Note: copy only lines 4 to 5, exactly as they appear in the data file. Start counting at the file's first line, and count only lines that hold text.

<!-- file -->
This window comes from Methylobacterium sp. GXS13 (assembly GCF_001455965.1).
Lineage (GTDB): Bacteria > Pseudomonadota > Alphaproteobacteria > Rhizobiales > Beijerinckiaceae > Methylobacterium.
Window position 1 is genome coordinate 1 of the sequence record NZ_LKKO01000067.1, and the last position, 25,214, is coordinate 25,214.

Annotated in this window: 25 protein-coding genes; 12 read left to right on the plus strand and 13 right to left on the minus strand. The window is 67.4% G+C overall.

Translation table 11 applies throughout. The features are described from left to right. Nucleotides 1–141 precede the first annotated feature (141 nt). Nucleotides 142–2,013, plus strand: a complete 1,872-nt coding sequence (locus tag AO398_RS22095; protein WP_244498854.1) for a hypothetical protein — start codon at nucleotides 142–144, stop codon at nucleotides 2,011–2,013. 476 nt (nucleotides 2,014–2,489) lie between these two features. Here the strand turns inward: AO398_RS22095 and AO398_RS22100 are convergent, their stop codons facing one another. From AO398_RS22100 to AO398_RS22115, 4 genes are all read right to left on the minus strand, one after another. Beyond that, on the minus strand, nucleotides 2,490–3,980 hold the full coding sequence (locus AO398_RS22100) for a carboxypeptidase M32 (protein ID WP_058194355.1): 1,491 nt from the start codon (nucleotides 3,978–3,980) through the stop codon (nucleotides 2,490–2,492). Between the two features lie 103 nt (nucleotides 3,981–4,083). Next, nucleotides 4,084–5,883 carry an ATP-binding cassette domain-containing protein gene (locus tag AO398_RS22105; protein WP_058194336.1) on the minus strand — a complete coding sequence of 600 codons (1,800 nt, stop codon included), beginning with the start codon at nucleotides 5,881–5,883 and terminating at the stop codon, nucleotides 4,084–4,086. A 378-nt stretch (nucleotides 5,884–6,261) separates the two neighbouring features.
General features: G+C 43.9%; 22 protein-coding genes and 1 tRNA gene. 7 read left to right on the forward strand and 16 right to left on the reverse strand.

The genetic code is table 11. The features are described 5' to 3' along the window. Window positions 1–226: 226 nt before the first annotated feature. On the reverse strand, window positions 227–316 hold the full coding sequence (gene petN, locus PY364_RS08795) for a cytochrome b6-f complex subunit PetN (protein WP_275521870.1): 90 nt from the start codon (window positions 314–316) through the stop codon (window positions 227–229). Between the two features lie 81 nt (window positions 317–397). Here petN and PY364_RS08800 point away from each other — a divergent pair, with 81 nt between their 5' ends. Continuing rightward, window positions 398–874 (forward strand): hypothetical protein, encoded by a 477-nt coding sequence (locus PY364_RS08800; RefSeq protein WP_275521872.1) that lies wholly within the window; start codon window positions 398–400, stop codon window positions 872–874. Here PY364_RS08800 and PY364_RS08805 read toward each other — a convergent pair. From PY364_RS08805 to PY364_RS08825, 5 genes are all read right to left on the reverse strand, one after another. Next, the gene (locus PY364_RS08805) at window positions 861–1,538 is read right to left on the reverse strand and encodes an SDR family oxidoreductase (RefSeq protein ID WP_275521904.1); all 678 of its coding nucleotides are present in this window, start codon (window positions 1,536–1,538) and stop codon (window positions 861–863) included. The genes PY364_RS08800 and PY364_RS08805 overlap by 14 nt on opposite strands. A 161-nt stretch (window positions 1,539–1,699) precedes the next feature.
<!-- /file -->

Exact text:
Annotated in this window: 25 protein-coding genes; 12 read left to right on the plus strand and 13 right to left on the minus strand. The window is 67.4% G+C overall.

Translation table 11 applies throughout. The features are described from left to right. Nucleotides 1–141 precede the first annotated feature (141 nt). Nucleotides 142–2,013, plus strand: a complete 1,872-nt coding sequence (locus tag AO398_RS22095; protein WP_244498854.1) for a hypothetical protein — start codon at nucleotides 142–144, stop codon at nucleotides 2,011–2,013. 476 nt (nucleotides 2,014–2,489) lie between these two features. Here the strand turns inward: AO398_RS22095 and AO398_RS22100 are convergent, their stop codons facing one another. From AO398_RS22100 to AO398_RS22115, 4 genes are all read right to left on the minus strand, one after another. Beyond that, on the minus strand, nucleotides 2,490–3,980 hold the full coding sequence (locus AO398_RS22100) for a carboxypeptidase M32 (protein ID WP_058194355.1): 1,491 nt from the start codon (nucleotides 3,978–3,980) through the stop codon (nucleotides 2,490–2,492). Between the two features lie 103 nt (nucleotides 3,981–4,083). Next, nucleotides 4,084–5,883 carry an ATP-binding cassette domain-containing protein gene (locus tag AO398_RS22105; protein WP_058194336.1) on the minus strand — a complete coding sequence of 600 codons (1,800 nt, stop codon included), beginning with the start codon at nucleotides 5,881–5,883 and terminating at the stop codon, nucleotides 4,084–4,086. A 378-nt stretch (nucleotides 5,884–6,261) separates the two neighbouring features.